Cubieboard/Installing on NAND
Automatically, with Install-Cubian
Update, cubieplayer has made a Linux image for cubieboard1 called Cubian. which supports automatic NAND installation for Cubieboard1 and Cubieboard2. Quote from Cubian Wiki
Install Cubian to NAND is pretty simple. First, you need to install it to Micro-SD card by the tutorial above, then boot and login to your Cubieboard. Once you logged in, execute the following command sudo ~/nandinstall/install.sh
If you want to port Linux on your SD-card to NAND manually, please continue to read the tutorial below
First, download and uncompress a couple of files:
- Debian Wheezy SD-card image (Thanks Guillaume).
- NAND boot partition and MBR image (Thanks Lawrence)
- CONFIG_SUNXI_NAND=y is needed in kernel configuration
Copy the SD-card image to a card
The first step to installation is to copy the SD-card image to an SD card (make sure it's large enough!)
I'm using a Mac. If you are too, you can do this by:
- Typing mount. The mounted partition on the card will be listed in there somewhere, with a name like /dev/diskXs1 (where X is a number).
- Unmount it by typing umount /dev/diskXs1 (replace the X with the number from the previous steps). If there is more than one partition on the card (/dev/diskXs2, /dev/diskXs3 etc.) unmount them all.
- Now, you need to copy the Debian SD card image onto the SD card, with a command like sudo dd bs=4096 if=~/Downloads/debian_wheezy_armhf_v1_mele.img of=/dev/diskX - again, the X should be the same number as in the previous steps. Note that there's no trailing sY this time, because we're copying the image over the whole disk, and the numerical 'sY' suffixes refer to partitions.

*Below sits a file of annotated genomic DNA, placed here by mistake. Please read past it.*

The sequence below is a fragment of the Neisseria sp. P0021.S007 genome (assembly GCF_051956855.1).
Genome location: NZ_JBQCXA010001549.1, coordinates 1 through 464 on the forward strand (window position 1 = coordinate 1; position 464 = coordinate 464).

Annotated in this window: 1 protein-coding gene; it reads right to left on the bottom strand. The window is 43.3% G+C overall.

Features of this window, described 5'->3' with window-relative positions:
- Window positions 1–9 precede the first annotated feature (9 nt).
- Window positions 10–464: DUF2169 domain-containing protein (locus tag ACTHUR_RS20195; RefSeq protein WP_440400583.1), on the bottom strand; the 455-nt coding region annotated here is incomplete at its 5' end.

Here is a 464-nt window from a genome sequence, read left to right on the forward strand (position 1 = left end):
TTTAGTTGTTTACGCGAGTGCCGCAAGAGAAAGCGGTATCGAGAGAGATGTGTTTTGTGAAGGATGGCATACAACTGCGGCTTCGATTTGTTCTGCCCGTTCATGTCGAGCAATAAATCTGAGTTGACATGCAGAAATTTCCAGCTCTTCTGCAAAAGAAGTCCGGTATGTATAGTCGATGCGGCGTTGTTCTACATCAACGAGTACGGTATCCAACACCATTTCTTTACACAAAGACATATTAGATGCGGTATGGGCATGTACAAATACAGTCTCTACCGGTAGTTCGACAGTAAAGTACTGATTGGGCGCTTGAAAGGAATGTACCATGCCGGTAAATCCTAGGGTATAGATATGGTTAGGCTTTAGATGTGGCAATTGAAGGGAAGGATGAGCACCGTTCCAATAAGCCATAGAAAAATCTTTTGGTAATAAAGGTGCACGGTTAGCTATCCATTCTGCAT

- After the dd command is complete, the system will probably auto-mount the new boot partition on the SD card (this is just a small MS-DOS formatted partition that's used for booting). Eject it, and remove the SD card.
- Now you have Debian on the SD card!
On Linux, the steps will be quite similar. On Windows they will not, but the goal is the same.
Boot your Cubieboard from the card
Next you can boot your Cubieboard with the system on the SD card. Plug it in to your Ethernet network, plug in the SD card, and plug in the power. The power light will come on immediately, followed shortly (maybe 15-20 seconds later) by LED 2. In about 30 seconds, booting will be complete, and the Cubieboard will have obtained an IP from your DHCP server or router. You'll need to find out what this IP is from your router.
After you have the Cubieboard's IP, you can ssh to it. On a UNIX system like a Mac or Linux, that's just a simple ssh root@<CUBIEBOARD IP ADDRESS> in a terminal. The password is also root. You should be logged in and get a command prompt.
Write the boot partition and partition table to NAND
Now finally we got to the point where we can start modifying contents of the internal NAND.
First, we need to get the boot partition we downloaded earlier on onto the NAND. You can either copy it over using SCP, then use dd to write it to /dev/nand (dd bs=4096 if=./cubie_nand_uboot_partition_image.bin of=/dev/nand), or just copy it directly there with SCP (on my Mac, scp ~/Downloads/cubie_nand_uboot_partition_image.bin root@<CUBIEBOARD IP ADDRESS>:/dev/nand).